Popular market leaving to make room for park
Looking to be reunited with your fave bell bottom pants from the 1970s? How about some old-school Converse high-top gym shoes? Anyone ready to break out the phonograph needle and put on some Herb Alpert & The Tijuana Brass or Peggy Lee record albums? Or perhaps you’re in the market for some upcycled furniture, jewelry or luggage.
Soon, you’ll need look no further than Grossmont Center in La Mesa to fill those retro needs.
The popular San Diego Vintage Flea Market, with its ever-growing cadre of vendors, is on the move. It left its North Park parking lot home behind The Observatory earlier this month in order to move to the La Mesa mall starting Sunday, March 22.
The flea market was originally planned to be held in the Grossmont Center parking lot in-between a fitness center and several restaurants, covering the same footprint where the monthly First Friday Vegan Market is held.
But the city of La Mesa’s plan to charge Grossmont Center about $2,000 for a permit to have the event in the lot led to a decision by Grossmont Director of Marketing and Public Relations Trevor Moore to put sales booths inside the mall. Moore said the plan is to have vendors sell their wares up and down Grossmont Center’s inside corridors, in front of brick-and-mortar businesses.
He said a “makers market” that sets up inside the mall the same way has been very successful as have quarterly animal adoption events that circulate throughout Grossmont Center.
Moore said he didn’t expect any of the mall’s resident stores to be bothered by the monthly Sunday vintage visitors, that there are no directly competing “secondhand” type stores in the center. In fact, some shop owners were looking forward to new customers checking out the mall’s offerings, he said.
And that sounds good to Michelle Enders, who has been running the San Diego Vintage Flea Market since its 2012 beginnings in a small venue at the Heartland Masonic Lodge in El Cajon.
“I think there are so many benefits for going to Grossmont Center,” said Enders, a one-time Helix High School student and Fletcher Hills resident who moved the vintage market to North Park in 2013 when it outgrew those El Cajon roots.
What started out as a handful of vendors grew to 32 in El Cajon and blossomed to 52 when it first started in North Park. Its February event squeezed in more than 100 vendors.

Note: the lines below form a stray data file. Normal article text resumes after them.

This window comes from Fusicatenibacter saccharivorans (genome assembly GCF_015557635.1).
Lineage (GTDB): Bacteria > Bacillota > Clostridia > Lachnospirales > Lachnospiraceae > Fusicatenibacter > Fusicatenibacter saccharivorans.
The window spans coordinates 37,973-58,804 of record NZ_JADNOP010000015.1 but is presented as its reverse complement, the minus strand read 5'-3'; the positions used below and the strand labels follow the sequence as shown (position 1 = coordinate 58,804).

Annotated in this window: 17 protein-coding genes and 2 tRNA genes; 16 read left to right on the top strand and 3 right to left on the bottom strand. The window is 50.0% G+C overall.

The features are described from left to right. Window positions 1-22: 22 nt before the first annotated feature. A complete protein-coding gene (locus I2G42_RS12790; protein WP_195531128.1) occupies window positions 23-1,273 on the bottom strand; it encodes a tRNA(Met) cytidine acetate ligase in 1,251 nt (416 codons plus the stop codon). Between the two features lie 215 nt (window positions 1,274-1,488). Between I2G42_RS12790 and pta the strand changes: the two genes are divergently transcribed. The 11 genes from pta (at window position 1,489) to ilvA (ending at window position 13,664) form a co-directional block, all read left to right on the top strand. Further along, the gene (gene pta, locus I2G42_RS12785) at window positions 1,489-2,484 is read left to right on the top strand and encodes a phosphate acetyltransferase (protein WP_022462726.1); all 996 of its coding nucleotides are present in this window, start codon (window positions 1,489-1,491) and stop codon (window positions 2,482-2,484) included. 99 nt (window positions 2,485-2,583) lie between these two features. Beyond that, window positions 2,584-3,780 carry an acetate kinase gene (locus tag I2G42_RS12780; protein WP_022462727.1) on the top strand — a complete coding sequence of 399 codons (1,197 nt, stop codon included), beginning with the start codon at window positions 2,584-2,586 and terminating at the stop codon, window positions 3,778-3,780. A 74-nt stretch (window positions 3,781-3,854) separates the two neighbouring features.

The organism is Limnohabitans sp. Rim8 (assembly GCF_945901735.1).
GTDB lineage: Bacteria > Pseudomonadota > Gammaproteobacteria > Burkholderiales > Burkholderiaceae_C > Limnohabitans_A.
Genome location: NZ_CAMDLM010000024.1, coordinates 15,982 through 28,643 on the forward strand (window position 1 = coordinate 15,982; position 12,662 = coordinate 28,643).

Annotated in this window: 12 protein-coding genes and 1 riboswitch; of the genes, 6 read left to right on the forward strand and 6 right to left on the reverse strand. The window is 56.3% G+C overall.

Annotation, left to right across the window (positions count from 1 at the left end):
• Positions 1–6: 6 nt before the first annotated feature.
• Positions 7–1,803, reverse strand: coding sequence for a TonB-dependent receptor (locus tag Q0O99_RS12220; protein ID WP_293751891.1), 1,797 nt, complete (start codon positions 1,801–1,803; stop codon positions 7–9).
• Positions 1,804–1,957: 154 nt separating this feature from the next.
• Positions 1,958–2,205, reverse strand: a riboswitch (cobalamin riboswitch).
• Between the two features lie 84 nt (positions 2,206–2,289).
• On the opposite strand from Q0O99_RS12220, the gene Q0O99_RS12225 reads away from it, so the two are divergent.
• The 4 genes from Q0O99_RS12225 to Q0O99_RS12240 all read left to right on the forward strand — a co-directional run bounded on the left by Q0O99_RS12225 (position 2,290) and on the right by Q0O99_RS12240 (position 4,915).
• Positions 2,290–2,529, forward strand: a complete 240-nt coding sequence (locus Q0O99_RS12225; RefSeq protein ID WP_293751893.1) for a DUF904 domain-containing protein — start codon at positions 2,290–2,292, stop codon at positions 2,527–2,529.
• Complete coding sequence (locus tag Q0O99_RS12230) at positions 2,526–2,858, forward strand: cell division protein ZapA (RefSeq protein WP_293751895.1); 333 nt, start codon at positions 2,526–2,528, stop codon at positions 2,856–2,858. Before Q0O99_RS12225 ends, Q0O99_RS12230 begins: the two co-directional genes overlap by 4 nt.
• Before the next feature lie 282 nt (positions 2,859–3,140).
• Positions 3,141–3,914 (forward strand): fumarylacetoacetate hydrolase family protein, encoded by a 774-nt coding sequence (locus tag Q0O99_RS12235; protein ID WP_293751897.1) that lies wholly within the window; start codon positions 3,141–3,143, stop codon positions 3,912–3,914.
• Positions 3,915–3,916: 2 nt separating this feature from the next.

“I feel like Grossmont offers us a bigger location, which we need because we have completely outgrown North Park by leaps and bounds,” Enders said. “They’ve also offered us amenities like giving us security, trash disposal and restrooms. There’s also free parking.”
The market has literally been gaining ground over the years along with a huge surge in popularity. Enders said it draws more than 10,000 customers to its one-Sunday-a-month event in the University Avenue parking lot.
Enders said she has known since 2016 that the move was coming because of a pocket park that has been in the city of San Diego’s plans for several years.
Vendors like April Cromer says she is ready to give the new spot a try.
Cromer owns Lady Cromer Jewelry, a line of hand-cast jewelry, and has been selling her crafts at the market for nearly three years along with her partner Rosalynn Landazuri of Lodestone Collection.
Cromer said she and Landazuri believe the change to new digs in La Mesa actually may be a boon for some of the market’s customers.
“We love the San Diego Vintage Flea Market,” Cromer said. “It is a great community of awesome people, shoppers and vendors alike. We’re sad to lose our current location because it is so convenient and we get a lot of foot traffic. But just from talking with people about the move we found out that a lot of our customers live in La Mesa.
“I think if the North Park crowd is willing to travel a little bit like the La Mesa crowd has been doing for so long, it will be a great show. And hopefully our customer base will expand even more at the new location. All in all, we hope that the move to La Mesa will help make the flea market even bigger and better that it already is.”
Moore said the vintage market’s move is helping herald Grossmont Center’s coming 60th anniversary next year. He said the mall already has San Diego County buzzing about the First Friday Vegan event and annual animal adoption events inside the mall.
“People come from all over California, even Arizona, to shop at this market,” Moore said. “A lot of the trend now is in vintage clothing, with artisans and collections by people who do really know what’s in style. I’m happy we’ll have another market that will keep up with changing trends of what people are getting into in 2020.”